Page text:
WHAT THE RESEARCH SAYS: HIGHER ED & THE FUTURE OF WORK
College Degrees Bring Significant Benefits to Single Mothers and Society
Single mothers who complete an associate or bachelor’s degree earn hundreds of thousands of dollars more over their lifetimes and have significantly lower rates of poverty than single mothers with only high school diplomas, according to a new analysis recently released by IWPR. The analysis, which is the first of its kind, finds that public or institutional investments in services, such as child care and case management, boost graduation rates and more than pay for themselves through graduates’ increased tax contributions and reduced public benefits. But access to these benefits must be improved; currently, only 8 percent of single mothers who enroll in two- or four-year programs graduate with a degree.
>>Read the study, Investing in Single Mothers’ Higher Education: Costs and Benefits to Individuals, Families, and Society.
>>Read coverage of the analysis in MarketWatch, “Single mothers who graduate college earn $600,000 more over their lifetimes,” in Diverse Issues in Higher Education, “Campus Child Care Critical in Raising Single Mothers’ Graduation Rates,” and in the Higher Ed Innovation Roundup in Inside Higher Ed.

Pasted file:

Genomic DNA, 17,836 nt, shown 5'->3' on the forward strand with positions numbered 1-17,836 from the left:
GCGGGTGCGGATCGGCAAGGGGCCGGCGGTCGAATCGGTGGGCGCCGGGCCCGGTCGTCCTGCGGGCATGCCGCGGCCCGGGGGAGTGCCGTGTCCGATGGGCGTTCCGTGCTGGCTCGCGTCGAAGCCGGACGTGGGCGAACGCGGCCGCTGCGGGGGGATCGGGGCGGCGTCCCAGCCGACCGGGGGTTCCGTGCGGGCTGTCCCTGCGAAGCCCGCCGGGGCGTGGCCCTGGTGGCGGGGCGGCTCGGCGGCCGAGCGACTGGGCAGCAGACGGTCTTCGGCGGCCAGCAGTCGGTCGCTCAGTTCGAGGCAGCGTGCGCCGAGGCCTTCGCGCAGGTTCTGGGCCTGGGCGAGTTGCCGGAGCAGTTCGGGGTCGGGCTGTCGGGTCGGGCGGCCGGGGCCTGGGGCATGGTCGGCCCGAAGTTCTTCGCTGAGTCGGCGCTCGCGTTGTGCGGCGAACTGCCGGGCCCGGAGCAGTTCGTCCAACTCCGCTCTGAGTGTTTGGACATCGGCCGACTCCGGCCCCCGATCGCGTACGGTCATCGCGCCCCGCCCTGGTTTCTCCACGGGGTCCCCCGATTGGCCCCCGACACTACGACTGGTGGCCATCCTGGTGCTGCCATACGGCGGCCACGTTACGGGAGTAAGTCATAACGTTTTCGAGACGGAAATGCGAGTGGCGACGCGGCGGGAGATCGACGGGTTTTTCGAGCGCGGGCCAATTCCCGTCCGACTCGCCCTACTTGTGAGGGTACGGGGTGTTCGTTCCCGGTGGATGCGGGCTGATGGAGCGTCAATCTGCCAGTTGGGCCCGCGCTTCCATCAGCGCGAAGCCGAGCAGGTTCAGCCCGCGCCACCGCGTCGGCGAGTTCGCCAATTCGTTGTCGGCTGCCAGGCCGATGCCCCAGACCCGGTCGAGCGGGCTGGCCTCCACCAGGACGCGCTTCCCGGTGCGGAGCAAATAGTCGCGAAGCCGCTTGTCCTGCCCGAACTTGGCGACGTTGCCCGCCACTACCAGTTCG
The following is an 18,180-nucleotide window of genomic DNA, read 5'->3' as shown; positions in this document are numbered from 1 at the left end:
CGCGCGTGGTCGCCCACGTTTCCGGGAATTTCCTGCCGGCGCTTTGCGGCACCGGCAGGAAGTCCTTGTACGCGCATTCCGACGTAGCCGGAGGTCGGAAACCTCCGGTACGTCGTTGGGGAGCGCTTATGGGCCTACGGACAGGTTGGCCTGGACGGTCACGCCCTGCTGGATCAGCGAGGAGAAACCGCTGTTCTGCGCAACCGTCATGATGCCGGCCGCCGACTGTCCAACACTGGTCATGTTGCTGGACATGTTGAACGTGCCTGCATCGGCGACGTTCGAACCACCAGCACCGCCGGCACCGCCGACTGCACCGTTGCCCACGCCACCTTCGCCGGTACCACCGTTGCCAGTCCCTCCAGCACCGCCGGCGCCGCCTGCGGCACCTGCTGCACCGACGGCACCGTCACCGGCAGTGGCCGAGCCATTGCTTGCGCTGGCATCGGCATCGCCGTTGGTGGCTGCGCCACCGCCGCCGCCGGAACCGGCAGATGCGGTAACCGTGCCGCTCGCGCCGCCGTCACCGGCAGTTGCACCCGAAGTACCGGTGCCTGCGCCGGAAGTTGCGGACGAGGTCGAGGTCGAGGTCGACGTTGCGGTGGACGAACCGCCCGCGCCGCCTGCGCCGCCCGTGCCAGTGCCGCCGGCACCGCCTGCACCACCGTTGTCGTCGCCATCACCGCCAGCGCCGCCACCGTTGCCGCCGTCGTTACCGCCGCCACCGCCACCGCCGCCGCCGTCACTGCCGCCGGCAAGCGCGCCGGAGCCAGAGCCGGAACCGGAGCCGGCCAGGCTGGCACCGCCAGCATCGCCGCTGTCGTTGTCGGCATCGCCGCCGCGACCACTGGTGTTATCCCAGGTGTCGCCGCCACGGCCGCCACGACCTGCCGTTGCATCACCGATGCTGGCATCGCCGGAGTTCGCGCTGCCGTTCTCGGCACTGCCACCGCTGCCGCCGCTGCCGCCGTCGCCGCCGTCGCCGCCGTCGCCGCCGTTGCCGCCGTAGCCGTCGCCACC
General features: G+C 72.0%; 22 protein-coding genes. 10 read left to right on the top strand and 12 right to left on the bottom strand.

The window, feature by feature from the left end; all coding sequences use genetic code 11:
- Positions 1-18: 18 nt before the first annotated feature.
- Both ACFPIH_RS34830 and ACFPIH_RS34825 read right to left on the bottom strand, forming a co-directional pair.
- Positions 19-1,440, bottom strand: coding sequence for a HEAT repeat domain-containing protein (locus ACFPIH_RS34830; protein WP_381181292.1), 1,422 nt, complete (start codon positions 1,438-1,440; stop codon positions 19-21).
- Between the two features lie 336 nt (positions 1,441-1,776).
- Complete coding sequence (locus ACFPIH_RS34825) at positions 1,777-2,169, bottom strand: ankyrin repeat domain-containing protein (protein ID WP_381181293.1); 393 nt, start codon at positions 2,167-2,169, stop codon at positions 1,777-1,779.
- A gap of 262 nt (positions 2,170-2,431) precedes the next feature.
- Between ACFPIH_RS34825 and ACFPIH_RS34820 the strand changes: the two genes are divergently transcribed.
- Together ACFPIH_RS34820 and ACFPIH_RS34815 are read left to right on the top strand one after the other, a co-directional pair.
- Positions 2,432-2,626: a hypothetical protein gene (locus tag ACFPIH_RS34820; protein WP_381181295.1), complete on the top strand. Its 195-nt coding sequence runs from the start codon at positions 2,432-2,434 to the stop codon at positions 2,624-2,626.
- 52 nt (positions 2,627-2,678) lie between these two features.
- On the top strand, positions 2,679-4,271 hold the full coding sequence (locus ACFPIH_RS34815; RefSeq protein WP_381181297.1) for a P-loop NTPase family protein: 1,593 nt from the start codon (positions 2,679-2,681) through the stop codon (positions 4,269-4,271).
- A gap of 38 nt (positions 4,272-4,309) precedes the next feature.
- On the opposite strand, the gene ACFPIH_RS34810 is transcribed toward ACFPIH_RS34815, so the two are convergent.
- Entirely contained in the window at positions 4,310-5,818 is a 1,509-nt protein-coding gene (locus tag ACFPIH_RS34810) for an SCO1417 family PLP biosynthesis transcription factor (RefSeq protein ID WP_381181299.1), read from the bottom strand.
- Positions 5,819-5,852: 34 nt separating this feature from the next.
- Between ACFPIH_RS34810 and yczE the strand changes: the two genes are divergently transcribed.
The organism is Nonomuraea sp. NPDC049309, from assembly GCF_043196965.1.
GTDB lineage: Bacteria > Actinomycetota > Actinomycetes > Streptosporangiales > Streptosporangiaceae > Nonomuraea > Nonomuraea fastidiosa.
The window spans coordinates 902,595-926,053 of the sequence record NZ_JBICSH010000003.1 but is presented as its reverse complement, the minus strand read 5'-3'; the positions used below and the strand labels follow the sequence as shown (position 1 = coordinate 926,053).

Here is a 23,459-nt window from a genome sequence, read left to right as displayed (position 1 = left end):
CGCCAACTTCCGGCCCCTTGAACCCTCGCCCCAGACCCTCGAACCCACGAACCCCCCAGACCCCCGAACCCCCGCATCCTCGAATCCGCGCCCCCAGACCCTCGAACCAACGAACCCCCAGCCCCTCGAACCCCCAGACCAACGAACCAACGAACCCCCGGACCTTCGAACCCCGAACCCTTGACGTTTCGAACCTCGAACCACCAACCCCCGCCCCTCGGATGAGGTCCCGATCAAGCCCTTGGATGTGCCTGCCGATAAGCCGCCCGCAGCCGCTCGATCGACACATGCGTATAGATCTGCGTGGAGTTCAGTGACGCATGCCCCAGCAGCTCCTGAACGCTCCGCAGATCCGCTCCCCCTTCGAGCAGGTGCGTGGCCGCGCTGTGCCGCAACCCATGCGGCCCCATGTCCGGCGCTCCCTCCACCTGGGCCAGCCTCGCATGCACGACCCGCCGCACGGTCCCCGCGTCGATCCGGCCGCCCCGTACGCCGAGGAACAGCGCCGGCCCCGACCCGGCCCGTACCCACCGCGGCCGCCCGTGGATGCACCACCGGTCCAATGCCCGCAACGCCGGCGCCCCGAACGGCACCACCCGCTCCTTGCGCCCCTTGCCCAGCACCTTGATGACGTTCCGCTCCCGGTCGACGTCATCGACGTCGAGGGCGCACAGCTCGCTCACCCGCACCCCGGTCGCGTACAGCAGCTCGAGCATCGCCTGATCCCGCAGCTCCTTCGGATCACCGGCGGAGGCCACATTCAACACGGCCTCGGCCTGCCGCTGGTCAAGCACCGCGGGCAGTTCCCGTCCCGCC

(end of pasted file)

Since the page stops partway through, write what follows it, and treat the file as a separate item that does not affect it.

>>Read the one-pager, “College for single mothers – an anti-poverty strategy.”
>>Share the blog post, “Why We Should Invest in Single Mothers’ Higher Education.”
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“Villages preserve culture: dress, food and dance are a few examples. As villages grow in population and turn into towns, local cafes make way for large American chains. Handmade leather sandals are discarded for a pair of Western sneakers.
Due to its small size, a village fosters a tight-knit sense of community. Justpeace.org explains the meaning of the African proverb, “It takes a village,” by stating that a sense of community is critical to maintaining a healthy society.
Village members hold a wealth of information regarding their heritage: they know about the ancient traditions, methods of production and the resources of the land. When villages become dispersed or exterminated in times of war, this anthropological knowledge disappears.
Large cities are not as conducive to growing and producing foods such as fruits and vegetables. Villages, on the other hand, usually have ample amounts of land and other resources necessary for growing conditions.” The Importance of Villages by Catherine Capozzi
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